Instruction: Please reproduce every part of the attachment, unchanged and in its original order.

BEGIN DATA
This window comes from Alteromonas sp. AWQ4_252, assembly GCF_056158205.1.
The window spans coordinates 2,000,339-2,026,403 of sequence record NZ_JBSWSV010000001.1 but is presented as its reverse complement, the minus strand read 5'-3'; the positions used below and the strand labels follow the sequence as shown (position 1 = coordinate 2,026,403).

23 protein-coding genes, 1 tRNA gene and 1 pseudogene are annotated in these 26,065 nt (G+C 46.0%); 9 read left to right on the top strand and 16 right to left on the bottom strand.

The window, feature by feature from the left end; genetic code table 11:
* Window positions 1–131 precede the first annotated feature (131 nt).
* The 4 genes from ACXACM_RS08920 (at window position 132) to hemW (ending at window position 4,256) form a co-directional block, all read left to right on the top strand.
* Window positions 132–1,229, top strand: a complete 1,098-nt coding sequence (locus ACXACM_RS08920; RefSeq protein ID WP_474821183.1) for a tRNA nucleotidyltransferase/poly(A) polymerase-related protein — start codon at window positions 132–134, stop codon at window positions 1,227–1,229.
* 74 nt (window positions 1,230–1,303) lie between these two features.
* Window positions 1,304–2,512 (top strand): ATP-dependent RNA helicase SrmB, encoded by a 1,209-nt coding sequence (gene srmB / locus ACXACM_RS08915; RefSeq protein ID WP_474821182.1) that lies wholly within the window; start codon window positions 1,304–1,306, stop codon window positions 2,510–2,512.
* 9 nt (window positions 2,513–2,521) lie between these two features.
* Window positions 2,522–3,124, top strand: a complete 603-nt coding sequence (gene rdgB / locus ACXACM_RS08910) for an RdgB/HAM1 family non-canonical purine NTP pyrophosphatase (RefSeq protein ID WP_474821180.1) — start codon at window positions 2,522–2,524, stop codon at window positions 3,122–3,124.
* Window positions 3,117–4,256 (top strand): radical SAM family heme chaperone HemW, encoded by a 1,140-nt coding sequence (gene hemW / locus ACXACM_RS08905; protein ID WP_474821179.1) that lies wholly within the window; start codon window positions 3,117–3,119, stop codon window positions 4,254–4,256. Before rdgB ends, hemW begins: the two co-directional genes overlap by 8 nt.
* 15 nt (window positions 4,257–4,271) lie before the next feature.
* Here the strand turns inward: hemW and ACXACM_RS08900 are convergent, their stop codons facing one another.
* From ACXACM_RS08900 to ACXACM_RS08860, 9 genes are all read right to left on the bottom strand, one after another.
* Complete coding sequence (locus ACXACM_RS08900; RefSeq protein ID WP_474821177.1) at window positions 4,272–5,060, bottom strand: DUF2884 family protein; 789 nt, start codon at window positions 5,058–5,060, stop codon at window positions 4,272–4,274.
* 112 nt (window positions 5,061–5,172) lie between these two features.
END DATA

This window comes from Alteromonas sp. AWQ4_252, assembly GCF_056158205.1.
The window spans coordinates 2,000,339-2,026,403 of sequence record NZ_JBSWSV010000001.1 but is presented as its reverse complement, the minus strand read 5'-3'; the positions used below and the strand labels follow the sequence as shown (position 1 = coordinate 2,026,403).

23 protein-coding genes, 1 tRNA gene and 1 pseudogene are annotated in these 26,065 nt (G+C 46.0%); 9 read left to right on the top strand and 16 right to left on the bottom strand.

The window, feature by feature from the left end; genetic code table 11:
* Window positions 1–131 precede the first annotated feature (131 nt).
* The 4 genes from ACXACM_RS08920 (at window position 132) to hemW (ending at window position 4,256) form a co-directional block, all read left to right on the top strand.
* Window positions 132–1,229, top strand: a complete 1,098-nt coding sequence (locus ACXACM_RS08920; RefSeq protein ID WP_474821183.1) for a tRNA nucleotidyltransferase/poly(A) polymerase-related protein — start codon at window positions 132–134, stop codon at window positions 1,227–1,229.
* 74 nt (window positions 1,230–1,303) lie between these two features.
* Window positions 1,304–2,512 (top strand): ATP-dependent RNA helicase SrmB, encoded by a 1,209-nt coding sequence (gene srmB / locus ACXACM_RS08915; RefSeq protein ID WP_474821182.1) that lies wholly within the window; start codon window positions 1,304–1,306, stop codon window positions 2,510–2,512.
* 9 nt (window positions 2,513–2,521) lie between these two features.
* Window positions 2,522–3,124, top strand: a complete 603-nt coding sequence (gene rdgB / locus ACXACM_RS08910) for an RdgB/HAM1 family non-canonical purine NTP pyrophosphatase (RefSeq protein ID WP_474821180.1) — start codon at window positions 2,522–2,524, stop codon at window positions 3,122–3,124.
* Window positions 3,117–4,256 (top strand): radical SAM family heme chaperone HemW, encoded by a 1,140-nt coding sequence (gene hemW / locus ACXACM_RS08905; protein ID WP_474821179.1) that lies wholly within the window; start codon window positions 3,117–3,119, stop codon window positions 4,254–4,256. Before rdgB ends, hemW begins: the two co-directional genes overlap by 8 nt.
* 15 nt (window positions 4,257–4,271) lie before the next feature.
* Here the strand turns inward: hemW and ACXACM_RS08900 are convergent, their stop codons facing one another.
* From ACXACM_RS08900 to ACXACM_RS08860, 9 genes are all read right to left on the bottom strand, one after another.
* Complete coding sequence (locus ACXACM_RS08900; RefSeq protein ID WP_474821177.1) at window positions 4,272–5,060, bottom strand: DUF2884 family protein; 789 nt, start codon at window positions 5,058–5,060, stop codon at window positions 4,272–4,274.
* 112 nt (window positions 5,061–5,172) lie between these two features.